Monday, September 25, 2023

Code First development with ASP.NET MVC

 In this tutorial, you will develop a data driven web application using ASP.NET MVC, SQL Server, and Entity Framework. We shall use Visual Studio Code for our editor. The data model will be based on a Team/Player relationship in sports. We will use SQL Server running in a Docker Container.

Source code:


It is assumed that you have the following installed on your computer:

  • Visual Studio Code
  • .NET 7.0 SDK
  • Docker Desktop

Visual Studio Code Extension

Add this Visual Studio Code Extension if you do not have it already:

The Data Model

We will use the following class to represent a Team:

public class Team {
    public string? TeamName { get; set; }
    public string? City { get; set; }
    public string? Province { get; set; }
    public string? Country { get; set; }

    public List<Player>? Players { get; set; }

The primary key is the TeamName and a team has many players.

The following class represents a Player:

public class Player {
    public int PlayerId { get; set; }
    public string? FirstName { get; set; }
    public string? LastName { get; set; }
    public string?  Position { get; set; }

    public string? TeamName { get; set; }

    public Team? Team { get; set; }

The primary key is PlayerId and each player must belong to a team.

Getting started

In a working directory, run the following command in a terminal window to create a Razor Pages web application in a folder names TeamPlayers:

dotnet new mvc -f net7.0 -o TeamPlayersMvc

Change to the newly created folder with terminal command:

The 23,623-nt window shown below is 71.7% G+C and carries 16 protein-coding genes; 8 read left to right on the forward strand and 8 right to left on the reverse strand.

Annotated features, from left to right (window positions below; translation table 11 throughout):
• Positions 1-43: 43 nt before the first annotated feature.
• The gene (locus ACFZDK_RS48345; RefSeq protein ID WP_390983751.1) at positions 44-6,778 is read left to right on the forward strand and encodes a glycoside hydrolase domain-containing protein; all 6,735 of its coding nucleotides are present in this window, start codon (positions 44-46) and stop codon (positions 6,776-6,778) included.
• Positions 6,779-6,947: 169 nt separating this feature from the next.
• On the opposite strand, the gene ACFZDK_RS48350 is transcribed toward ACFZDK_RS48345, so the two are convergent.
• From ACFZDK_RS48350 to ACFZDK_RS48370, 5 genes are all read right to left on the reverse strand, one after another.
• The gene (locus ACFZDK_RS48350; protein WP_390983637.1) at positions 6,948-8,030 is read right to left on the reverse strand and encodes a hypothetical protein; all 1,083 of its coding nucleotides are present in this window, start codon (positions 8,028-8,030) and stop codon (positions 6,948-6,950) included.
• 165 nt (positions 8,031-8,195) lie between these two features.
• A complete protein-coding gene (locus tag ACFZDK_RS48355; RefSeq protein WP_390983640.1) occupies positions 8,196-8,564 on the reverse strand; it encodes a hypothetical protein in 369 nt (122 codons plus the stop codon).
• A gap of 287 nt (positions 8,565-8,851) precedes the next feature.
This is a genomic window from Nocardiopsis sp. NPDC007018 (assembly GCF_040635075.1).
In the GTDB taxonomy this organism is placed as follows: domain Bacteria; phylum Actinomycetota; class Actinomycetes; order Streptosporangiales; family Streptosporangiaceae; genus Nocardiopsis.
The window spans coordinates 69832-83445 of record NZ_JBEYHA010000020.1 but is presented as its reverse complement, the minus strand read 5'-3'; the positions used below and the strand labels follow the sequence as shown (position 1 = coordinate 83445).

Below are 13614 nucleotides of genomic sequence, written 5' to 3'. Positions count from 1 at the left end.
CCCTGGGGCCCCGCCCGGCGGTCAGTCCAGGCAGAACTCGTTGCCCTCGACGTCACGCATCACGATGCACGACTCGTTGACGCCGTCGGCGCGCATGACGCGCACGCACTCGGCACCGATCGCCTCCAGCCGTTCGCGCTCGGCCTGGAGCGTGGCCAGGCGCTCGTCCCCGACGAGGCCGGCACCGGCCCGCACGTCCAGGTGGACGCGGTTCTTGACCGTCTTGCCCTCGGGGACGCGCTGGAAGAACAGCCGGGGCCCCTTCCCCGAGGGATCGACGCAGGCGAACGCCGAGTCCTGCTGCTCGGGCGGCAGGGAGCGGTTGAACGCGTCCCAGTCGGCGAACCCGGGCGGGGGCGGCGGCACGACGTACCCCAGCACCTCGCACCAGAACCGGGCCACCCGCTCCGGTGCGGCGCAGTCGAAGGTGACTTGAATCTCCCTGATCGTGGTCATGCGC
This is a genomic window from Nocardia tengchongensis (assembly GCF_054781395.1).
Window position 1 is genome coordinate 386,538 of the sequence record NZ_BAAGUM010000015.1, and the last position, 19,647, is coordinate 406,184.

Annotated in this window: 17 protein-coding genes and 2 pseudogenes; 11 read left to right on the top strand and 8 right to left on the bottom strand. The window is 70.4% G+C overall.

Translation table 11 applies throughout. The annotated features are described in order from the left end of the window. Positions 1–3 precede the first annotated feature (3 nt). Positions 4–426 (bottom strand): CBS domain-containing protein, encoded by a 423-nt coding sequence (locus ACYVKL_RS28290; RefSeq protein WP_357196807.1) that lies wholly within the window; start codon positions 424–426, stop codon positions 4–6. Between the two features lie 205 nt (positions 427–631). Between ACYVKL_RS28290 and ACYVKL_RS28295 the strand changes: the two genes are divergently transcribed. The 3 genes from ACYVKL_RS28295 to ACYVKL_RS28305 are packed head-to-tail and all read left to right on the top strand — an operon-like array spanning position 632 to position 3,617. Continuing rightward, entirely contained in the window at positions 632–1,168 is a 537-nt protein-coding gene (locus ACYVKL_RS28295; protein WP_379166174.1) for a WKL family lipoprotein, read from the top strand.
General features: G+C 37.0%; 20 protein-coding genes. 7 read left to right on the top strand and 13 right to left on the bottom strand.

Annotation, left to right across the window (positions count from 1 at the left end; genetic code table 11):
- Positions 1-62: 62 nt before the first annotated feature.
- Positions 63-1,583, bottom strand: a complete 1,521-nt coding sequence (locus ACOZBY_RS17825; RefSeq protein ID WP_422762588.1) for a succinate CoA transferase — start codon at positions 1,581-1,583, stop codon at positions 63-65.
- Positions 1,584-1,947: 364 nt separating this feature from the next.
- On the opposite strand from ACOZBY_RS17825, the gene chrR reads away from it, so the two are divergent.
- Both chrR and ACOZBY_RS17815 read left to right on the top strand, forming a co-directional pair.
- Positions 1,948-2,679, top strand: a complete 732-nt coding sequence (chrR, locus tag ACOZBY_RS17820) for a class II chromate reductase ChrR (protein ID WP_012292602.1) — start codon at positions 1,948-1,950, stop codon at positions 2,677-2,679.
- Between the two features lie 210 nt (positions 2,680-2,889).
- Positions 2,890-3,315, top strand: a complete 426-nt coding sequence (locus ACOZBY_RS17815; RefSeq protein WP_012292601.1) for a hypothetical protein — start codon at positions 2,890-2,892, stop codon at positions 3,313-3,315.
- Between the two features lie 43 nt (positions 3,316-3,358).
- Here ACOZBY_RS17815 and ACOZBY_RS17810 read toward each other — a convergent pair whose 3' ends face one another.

cd TeamPlayersMvc

For the application to work with SQL Server, we will need to add some packages by running the following commands:

dotnet add package Microsoft.EntityFrameworkCore
dotnet add package Microsoft.EntityFrameworkCore.SqlServer
dotnet add package Microsoft.EntityFrameworkCore.Tools
dotnet add package Microsoft.EntityFrameworkCore.Design
We will use code generation to scaffold MVC controllers & views. For that purpose, you will also need to add this package:

dotnet add package Microsoft.VisualStudio.Web.CodeGeneration.Design

If you have not done so already, you will need to globally install the following tools for Entity Framework and Code Generation respectively:

dotnet tool install -g dotnet-aspnet-codegenerator
dotnet tool install -g dotnet-ef

NOTE: If these tools are already installed, run the above commands while replacing ‘install’ with ‘update’ to get the latest version of the tool.

Creating the model classes

Open your app in Visual Studio Code with this command:

code .

Add to the Models Teamclasses Team & Player mentioned under title “The Data Model” above.

The Context Class

We will need to create a database context class to work with relational databases using Entity Framework. To this end, create a Data folder. Inside the Data folder, create a class named ApplicationDbContext with the following code:
public class ApplicationDbContext : DbContext {
    public ApplicationDbContext(DbContextOptions<ApplicationDbContext> options)
        : base(options) {}

    public DbSet<Team>? Teams { get; set; }
    public DbSet<Player>? Players { get; set; }

Seeding the database with sample data

It is always useful to have some sample data to visualize what the app does. Therefore, we will create a class dedicated to seeding data. In the Data folder, create a static class named SeedData and add to it the following code that contains sample data for teams and players:

public static class SeedData {
    // this is an extension method to the ModelBuilder class
    public static void Seed(this ModelBuilder modelBuilder) {
    public static List<Team> GetTeams() {
        List<Team> teams = new List<Team>() {
            new Team() {    // 1
            new Team() {    //2
                City="San Jose",
            new Team() {    // 3
            new Team() {    // 4
            new Team() {    // 5
            new Team() {    // 6
            new Team() {    // 7
                City="Tampa Bay",
            new Team() {    // 8

        return teams;

    public static List<Player> GetPlayers() {
        List<Player> players = new List<Player>() {
            new Player {
                PlayerId = 1,
                FirstName = "Sven",
                LastName = "Baertschi",
                TeamName = "Canucks",
                Position = "Forward"
            new Player {
                PlayerId = 2,